Calgary International Film Festival 2005 - Wild West




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The Calgary International Film Festival is the youngest of the large film festivals in the country and, like the host city, has quickly come to rival its sisters. As it is not a tool of the Hollywood machine like the Toronto Fest, it's not a haven for starfuckers and instead remains, like Montreal's Festival des Films du Monde, more of a true "international" festival focusing on works from around the Globe. However, unlike that festival which seems bogged down in fatigue, there is still a great deal of excitement for the films themselves.

After only 6 years, the Festival still has quite a few bugs to work out dealing with overcrowding and starting films on time. The lines are ridiculously long, there aren't enough screenings, and the venues often can't hold the crowds. Still, the Festival does one thing right and that's the films themselves. The selection this year was excellent.

The Festival does bring a diverse set of international movies to Canadians. From high profile films like Breakfast on Pluto, 2046 and Caché to lessor known gems like the charming The Man Who Copied, the Festival highlights films from all corners of the planet.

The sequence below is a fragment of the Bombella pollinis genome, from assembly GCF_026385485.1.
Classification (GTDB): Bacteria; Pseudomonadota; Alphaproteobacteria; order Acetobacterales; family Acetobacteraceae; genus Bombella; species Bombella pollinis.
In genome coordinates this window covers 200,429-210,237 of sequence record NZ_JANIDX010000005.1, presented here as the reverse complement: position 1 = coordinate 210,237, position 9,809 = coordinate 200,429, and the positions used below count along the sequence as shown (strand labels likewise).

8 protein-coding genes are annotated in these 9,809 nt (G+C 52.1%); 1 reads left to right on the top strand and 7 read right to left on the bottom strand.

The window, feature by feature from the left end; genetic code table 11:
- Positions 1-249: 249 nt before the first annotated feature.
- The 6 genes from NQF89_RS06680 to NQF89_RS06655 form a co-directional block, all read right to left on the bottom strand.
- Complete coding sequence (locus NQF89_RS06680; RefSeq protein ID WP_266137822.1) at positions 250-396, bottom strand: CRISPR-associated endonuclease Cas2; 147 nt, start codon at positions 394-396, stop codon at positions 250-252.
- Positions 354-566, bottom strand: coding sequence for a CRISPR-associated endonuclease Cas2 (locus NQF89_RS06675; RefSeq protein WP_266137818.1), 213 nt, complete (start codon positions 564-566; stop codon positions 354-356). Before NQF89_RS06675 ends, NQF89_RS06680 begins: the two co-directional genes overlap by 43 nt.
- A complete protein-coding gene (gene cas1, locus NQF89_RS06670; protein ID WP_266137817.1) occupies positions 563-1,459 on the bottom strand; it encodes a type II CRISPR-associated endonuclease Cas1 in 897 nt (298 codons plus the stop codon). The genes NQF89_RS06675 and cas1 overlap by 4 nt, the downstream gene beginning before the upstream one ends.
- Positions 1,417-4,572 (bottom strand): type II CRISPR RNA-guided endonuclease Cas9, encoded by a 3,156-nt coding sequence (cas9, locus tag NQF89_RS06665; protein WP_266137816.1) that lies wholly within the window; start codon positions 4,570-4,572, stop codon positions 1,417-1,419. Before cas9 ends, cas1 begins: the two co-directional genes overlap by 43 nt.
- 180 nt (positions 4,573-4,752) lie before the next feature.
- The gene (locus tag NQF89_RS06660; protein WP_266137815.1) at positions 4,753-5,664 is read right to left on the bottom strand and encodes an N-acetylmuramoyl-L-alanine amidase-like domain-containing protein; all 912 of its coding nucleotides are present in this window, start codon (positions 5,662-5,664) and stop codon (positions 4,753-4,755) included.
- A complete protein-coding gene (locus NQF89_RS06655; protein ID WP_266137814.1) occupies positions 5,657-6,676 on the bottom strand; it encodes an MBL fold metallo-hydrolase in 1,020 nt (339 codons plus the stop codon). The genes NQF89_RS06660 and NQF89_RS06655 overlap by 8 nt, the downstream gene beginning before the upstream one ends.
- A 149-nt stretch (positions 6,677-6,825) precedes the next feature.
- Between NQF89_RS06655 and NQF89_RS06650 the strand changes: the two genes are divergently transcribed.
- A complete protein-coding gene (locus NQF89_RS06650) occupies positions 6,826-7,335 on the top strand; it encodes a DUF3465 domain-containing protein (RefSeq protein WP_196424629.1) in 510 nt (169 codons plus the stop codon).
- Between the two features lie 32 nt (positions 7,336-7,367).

There is also the requisite American independent showcase featuring the likes of Capote, Junebug, Heights, Thumbsucker and other hot indies doing the circuits. However there were also screenings of films with a little less buzz like Rhinoceros Eyes and Berkeley.

One of my favorite parts of the festival is the Canadian Filmworks series. The Calgary Festival has done a consistently good job of bringing a wide variety of locally produced cinema to Calgary. This is especially important since Canadian distributors on the whole fail miserably at promoting domestic films outside of Toronto. It is a blemish on the entire industry. Thank goodness this festival helps to rectify that situation. Also thank goodness there is a festival that exhibits western made films, a segment of the industry ignored in the rest of the country.

Among these Canadian films, my personal favorite was Thom Fitzgerald's 3 Needles. I am a huge fan of his previous work from The Hanging Garden to Wild Dogs although I admit, I thought The Event was woefully lost. I think he's the most exciting Canadian film maker working today (sorry Atom and David) and 3 Needles proves it.

I also enjoyed attending the midnight series where I saw Cellar a strong but very low budget production that is the film Saw should have been.

My biggest regret is missing the gala for Beowulf and Grendel, the Icelandic retelling of the classic tale. My understanding is that it is epic in scope and traditional in production.

With a series on Aboriginal Films (something most film festivals are lacking) as well as a family film series, the Festival manages to cover all bases. The organizers just need to get their act together in terms of dealing with the phenomenal growth of the Festival. Still, I have been to many film festivals and I have rarely been more impressed with the slate of films than I was this year.

Except for Thunbsucker which truly did suck.

Here's hoping the Festival is even better next year.



Review By: Collin Smith

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